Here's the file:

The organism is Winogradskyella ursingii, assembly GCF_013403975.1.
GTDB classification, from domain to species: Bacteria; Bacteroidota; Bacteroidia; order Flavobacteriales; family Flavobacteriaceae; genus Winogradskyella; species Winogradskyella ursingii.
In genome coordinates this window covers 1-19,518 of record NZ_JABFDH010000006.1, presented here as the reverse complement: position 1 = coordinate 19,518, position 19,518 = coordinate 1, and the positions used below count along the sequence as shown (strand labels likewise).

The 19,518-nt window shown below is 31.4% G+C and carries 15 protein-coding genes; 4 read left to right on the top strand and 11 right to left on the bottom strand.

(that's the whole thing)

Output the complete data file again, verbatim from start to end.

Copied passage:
The organism is Winogradskyella ursingii, assembly GCF_013403975.1.
GTDB classification, from domain to species: Bacteria; Bacteroidota; Bacteroidia; order Flavobacteriales; family Flavobacteriaceae; genus Winogradskyella; species Winogradskyella ursingii.
In genome coordinates this window covers 1-19,518 of record NZ_JABFDH010000006.1, presented here as the reverse complement: position 1 = coordinate 19,518, position 19,518 = coordinate 1, and the positions used below count along the sequence as shown (strand labels likewise).

The 19,518-nt window shown below is 31.4% G+C and carries 15 protein-coding genes; 4 read left to right on the top strand and 11 right to left on the bottom strand.